The scenery was amazing… huge cliffs, trees so high they looked tiny… huge boulders to navigate down, rocks carved out by the weather over many years, by rains and floods… and in some parts it looks like we were running on a moonscape… it was also baking hot. So much so that as I ran I kept a very watchful eye out for any water, desperate to try and lower my temperature… the riverbeds crossed were dry… a few muddy puddles, a couple that had a little bit of water in… but how to get at it? Balance very carefully, put your cap on the end of your trekking pole and dangle it just enough to wet it slightly. It was that hot I certainly wasn’t worried about whether the water was clean, it was wet and that was enough. And then there appeared a mirage… a properly flowing river… stream may be a better description but at that point it felt like a full blown river!
And this is my only other real regret from the whole race…
As I was shuffling along the road I noticed some other runners ahead rejoining the road… I’d seen the river but figured it was too far off course… as I reached the point I had seen them at… I decided to take a few minutes and see how near I could get. It was so hot and my head felt like it was on fire… heaven… you could go right up to it. So that’s what I did. Took off my arm sleeves and hat and soaked them in the water… I turned around and noticed another runner go past so hurried up to get back on track. Only a few minutes ahead was the next checkpoint. I could have left my pack there and gone in the water. I wish I had. Later that night, when everyone had returned, some of my tent mates told us what they’d done… they’d stopped, taken their packs and shoes off, and had actually laid down in it… how I wish I had done that. Laughter, fun, friends… surely that’s worth losing a bit of time for in a race instead of pushing through?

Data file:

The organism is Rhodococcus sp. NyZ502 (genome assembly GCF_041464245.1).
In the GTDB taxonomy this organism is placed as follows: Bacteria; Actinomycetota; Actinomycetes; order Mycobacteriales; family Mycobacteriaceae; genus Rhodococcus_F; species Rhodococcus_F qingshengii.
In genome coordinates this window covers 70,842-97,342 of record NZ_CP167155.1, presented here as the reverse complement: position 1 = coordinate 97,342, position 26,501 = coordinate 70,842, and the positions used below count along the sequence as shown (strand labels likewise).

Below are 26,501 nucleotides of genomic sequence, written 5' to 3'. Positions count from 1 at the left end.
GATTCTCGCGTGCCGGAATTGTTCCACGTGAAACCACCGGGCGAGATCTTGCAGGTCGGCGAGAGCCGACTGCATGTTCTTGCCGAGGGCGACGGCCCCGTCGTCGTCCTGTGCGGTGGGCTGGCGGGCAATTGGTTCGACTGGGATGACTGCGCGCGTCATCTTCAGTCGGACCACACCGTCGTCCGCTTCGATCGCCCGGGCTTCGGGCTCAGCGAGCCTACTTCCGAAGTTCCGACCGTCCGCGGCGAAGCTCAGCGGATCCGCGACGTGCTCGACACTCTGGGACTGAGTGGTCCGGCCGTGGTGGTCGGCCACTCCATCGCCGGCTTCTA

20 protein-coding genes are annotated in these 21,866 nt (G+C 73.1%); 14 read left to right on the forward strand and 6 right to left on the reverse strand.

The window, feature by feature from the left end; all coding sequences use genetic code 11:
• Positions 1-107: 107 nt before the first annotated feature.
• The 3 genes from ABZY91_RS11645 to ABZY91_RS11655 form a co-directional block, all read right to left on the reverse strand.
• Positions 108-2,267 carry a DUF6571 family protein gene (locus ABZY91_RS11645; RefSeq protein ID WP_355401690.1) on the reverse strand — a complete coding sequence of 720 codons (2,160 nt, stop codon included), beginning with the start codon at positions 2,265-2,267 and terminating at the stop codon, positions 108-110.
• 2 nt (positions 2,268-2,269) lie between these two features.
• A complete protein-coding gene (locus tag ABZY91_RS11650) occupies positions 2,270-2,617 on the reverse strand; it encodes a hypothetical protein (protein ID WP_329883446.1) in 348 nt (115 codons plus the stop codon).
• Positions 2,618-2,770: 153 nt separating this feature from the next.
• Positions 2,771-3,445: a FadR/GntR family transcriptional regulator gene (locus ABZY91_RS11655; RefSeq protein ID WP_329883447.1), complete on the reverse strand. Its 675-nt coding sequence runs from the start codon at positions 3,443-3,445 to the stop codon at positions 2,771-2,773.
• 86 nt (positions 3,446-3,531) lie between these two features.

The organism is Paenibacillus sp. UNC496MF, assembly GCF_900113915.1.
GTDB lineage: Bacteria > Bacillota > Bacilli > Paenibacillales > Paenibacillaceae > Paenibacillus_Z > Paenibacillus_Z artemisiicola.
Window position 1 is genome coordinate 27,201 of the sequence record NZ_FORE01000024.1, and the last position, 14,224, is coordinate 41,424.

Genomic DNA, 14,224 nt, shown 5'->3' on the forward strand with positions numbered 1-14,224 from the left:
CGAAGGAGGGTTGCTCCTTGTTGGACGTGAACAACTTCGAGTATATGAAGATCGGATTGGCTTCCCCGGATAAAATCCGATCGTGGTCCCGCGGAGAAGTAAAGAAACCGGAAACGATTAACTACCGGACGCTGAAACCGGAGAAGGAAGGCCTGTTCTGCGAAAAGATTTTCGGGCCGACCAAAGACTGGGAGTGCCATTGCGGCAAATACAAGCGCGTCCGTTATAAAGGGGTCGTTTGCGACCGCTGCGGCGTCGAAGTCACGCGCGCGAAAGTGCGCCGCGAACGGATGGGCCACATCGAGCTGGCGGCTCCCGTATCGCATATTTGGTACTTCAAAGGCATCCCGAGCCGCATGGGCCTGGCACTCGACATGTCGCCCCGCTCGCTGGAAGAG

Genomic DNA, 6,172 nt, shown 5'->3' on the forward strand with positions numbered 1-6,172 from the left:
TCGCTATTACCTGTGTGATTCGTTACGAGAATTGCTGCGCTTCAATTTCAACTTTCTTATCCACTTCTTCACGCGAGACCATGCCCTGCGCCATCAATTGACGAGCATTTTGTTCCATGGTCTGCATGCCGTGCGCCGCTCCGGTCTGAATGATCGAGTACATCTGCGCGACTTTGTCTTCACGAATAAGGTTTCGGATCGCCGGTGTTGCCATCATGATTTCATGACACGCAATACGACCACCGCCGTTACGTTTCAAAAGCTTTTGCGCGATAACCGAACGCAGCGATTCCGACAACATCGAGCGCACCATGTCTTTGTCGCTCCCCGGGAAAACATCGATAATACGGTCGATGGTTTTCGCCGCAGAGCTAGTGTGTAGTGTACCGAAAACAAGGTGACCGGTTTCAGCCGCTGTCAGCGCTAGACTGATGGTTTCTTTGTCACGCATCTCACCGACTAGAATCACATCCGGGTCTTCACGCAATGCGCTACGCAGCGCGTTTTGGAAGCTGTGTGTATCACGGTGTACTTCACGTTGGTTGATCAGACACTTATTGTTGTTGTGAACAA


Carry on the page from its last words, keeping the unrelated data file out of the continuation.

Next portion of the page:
Anyway, that was not the choice I had made at the time… instead I pushed on through the rest of the course encountering some pretty evil inclines: looking back at some of the photos, it looks like we were crawling up. I hit a few low points especially when hitting some long stretches until I caught up to Danny and we leapfrogged each other until we got to camp. I probably wouldn’t have run as much of the last leg if it hadn’t been for him. We hadn’t had much chance to chat up to that point as he was always well ahead of me but while we had this opportunity to talk, he shared how he found the race, the highs and lows to date and that he had been aching a lot and, like a lot of us, had found it hard to get out of a warm sleeping bag that morning, was tired and missing home but since he knew I had just completed a similar type of event in Madagascar, he thought if I could get up each day and do this, then so could he. A truly humbling moment and I don’t think he is aware of how much that meant to me. It kept my spirits up, helped me keep running and we eventually reached camp at the same time. I felt very happy with how I’d done overall that day; top half, position 37 or thereabouts… just a shame about the river…